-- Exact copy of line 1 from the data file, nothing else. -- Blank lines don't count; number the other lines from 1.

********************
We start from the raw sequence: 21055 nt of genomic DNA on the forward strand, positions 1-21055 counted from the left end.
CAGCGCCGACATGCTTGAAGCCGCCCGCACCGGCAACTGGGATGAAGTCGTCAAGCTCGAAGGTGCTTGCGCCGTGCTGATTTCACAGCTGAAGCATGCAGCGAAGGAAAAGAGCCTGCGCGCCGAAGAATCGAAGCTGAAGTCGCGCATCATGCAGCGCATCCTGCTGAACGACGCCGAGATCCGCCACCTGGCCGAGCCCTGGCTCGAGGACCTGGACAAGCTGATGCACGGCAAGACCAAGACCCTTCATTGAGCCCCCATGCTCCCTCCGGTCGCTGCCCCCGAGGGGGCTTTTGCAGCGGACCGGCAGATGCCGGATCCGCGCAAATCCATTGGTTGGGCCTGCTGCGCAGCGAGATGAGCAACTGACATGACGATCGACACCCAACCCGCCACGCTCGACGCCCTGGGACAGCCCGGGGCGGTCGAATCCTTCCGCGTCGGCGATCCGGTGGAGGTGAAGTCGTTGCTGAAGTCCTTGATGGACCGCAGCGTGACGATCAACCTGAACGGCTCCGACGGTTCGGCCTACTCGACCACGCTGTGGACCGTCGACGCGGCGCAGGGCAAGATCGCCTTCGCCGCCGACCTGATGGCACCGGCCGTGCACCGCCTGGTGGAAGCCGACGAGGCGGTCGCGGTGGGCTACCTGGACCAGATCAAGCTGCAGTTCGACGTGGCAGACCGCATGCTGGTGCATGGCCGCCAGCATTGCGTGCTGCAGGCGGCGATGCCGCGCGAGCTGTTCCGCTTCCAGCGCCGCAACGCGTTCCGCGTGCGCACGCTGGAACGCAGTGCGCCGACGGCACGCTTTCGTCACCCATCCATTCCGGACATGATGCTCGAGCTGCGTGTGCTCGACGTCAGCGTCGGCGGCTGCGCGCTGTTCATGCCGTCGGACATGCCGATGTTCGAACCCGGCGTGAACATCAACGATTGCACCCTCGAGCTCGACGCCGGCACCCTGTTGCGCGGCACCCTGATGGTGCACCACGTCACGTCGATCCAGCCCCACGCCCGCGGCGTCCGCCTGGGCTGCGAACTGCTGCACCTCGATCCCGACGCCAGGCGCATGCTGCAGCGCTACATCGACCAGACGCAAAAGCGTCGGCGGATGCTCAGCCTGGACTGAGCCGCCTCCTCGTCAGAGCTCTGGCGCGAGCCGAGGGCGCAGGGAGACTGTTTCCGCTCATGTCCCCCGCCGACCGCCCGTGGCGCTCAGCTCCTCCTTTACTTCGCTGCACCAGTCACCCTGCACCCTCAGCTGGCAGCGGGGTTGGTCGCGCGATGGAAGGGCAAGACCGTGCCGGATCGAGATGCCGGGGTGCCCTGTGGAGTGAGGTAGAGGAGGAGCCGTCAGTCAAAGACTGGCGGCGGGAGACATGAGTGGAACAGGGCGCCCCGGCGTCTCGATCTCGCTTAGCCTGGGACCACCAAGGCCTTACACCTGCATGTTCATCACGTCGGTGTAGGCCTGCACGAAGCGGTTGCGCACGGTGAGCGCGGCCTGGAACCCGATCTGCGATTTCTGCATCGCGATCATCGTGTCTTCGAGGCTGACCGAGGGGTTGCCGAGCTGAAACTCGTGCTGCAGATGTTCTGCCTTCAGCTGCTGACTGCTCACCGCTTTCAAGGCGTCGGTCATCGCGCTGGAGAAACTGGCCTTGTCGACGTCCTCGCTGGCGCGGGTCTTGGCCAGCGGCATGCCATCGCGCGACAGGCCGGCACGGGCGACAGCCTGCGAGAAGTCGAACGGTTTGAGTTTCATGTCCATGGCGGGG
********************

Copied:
We start from the raw sequence: 21055 nt of genomic DNA on the forward strand, positions 1-21055 counted from the left end.